Director: Clara Bodén

Director: Magnus Bärtås

La viande + L'amour
Director: Johanna Rubin

Director: Jonas Selberg Augustsén

The Mill & the Cross
Director: Lech Majewski

Poet of the Elephant House
Director: Anna Juhlin

The Autumn Man
Director: Jonas Selberg Augustsén

Your Mind is Bigger Than all
the Supermarkets in the World

Director: Cecila Neant Falk

Director: Clara Bodén

La favola del pennello/
The Tale of an Artist´s Brush

Director Andreas Kassel

The Tree Lover
Director: Jonas Selberg Augustsén

in the land of the cranes/
a film about Chongming Island

Director: Lisa Hagstrand

Director: Mathew Moore

I think of myself - and the left
Director: Maria Rydbrink Raud

Freedom Calf
Director: Jonas Selberg Augustsén

Director: Mårten Barkvall

Hiding behind the camera
Part 2

Director: Carl Johan De Geer

The Zone
Director: Esaias Baitel





Under produktion

In Swedish

  Hiding Behind the Camera
Part 2
  Sweden 2004, 76 min, 35 mm, colour, 1:1.85, Dolby SR  
  Director: Carl Johan De Geer  
  Once, when I had a little bit of money I sent for a post-order, bakelite camera. It was in 1950. I was 11 years old. Now, I could start to file everything that was on the verge of disappearing. In the camera, a negative that I was never going to lose was created.  

  Narrator Carl Johan De Geer
  Other characters Pia Johansson, Lil Trulsson, Peter Gustavsson, Dan Sandqvist, Kristina Abelli Elander, Marianne Lindberg De Geer, Gert Johansson, Maria Saveland, Sofia Lindgren
  Director/ screenplay/
design/ photographs/
drawings/ paintings
Carl Johan De Geer
  Producer Freddy Olsson
  Director of photography Harry Tuvanen
  Focus puller Malin Carlsson
  Sound/ sound design Jan Alvermark
  Sound assistants Thomas Lindström, Peter Eklund
  Gaffer Dan Sandqvist
  Assistant gaffer Mattias Högberg
  Costume/ props Kristina Abelli Elander
  Make up/ 1st assistant director Marianne Lindberg De Geer
  Props Didrik Rudling
  Weapons Anders Lexne
  Music Sebastian Öberg, Irma Schultz Keller, Giacomo Puccini, Nacio Herb Brown/Arthur Freed
  Editor Thomas Täng/SFK
  Assistant editor Petra Ahlin
  Sound mix Owe Svensson/Studio 24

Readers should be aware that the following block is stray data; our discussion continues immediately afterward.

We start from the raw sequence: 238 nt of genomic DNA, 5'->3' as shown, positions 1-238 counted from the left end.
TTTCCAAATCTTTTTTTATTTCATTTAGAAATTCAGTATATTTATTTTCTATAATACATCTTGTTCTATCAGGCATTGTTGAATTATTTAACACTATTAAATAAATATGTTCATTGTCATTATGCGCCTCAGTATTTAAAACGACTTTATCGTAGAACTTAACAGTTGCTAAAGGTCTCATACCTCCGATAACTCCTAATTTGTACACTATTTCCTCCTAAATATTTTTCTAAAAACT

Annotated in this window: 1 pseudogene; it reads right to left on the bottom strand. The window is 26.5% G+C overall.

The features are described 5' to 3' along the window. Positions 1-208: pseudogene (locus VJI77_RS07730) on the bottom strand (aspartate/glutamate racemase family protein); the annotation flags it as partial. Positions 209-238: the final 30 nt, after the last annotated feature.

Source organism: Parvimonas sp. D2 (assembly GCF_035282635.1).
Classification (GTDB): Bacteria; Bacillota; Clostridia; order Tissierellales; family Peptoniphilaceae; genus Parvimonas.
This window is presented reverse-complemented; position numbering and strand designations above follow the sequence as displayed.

Laboratory coordinators Rolf Kjerrman, Margaretha Weichel
  Texts Nina Hedman
  Negative cutter Susanne Lund
  Digital colour grading Christer Eidhagen/Frithiof Film to Video
  Film colour grading Sten Lindberg
  Laboratory Filmteknik
  Poster Göran Lind

Produced by Bokomotiv - De Geer & Olsson AB in co-operation with Nordisk Film- & TV-fond/Eva Færevaag with support from Svenska Filminstitutet/ film commissioner Göran Olsson, Sveriges Television - SVT Fiction/ Daniel Alfredson, Canal+ and YLE - FST/Jenny Westergård


Once, when I had a little bit of money I sent for a post-order, bakelite camera. It was in 1950. I was 11 years old. Now, I could start to file everything that was on the verge of disappearing. In the camera, a negative that I was never going to lose was created. It was a way of freezing reality, of stopping it from changing positions. Cameras became my upbringing, my education, my destination. One could regard this as a way of escaping. Of dreaming among lots and lots of cameras. There’s something about cameras that engenders admiration, I thought in my daydreams. The darkroom became for me, in my youth, the place where I daydreamed.

As a child, I belonged to what you call the upper classes. But this class had no resemblance to the upper classes that I now see depicted in films and TV series. I remember the upper classes of my childhood as eccentric. My relatives could have a chauffeur, a gardener, a cook, kitchen maids, parlour maids and other employees. But they could also go bankrupt, wear threadbare clothes and behave unconventionally, to say the least.

I’ll return to a summer’s day in 1951. My brother was 6, my sister was 10 and I was 12 years old. We lived in a huge apartment in the Östermalm area. It was the rich people’s part of town. But in our home, no one had made up the beds for years, there was dust and dirt everywhere and the dark wool curtains were always drawn.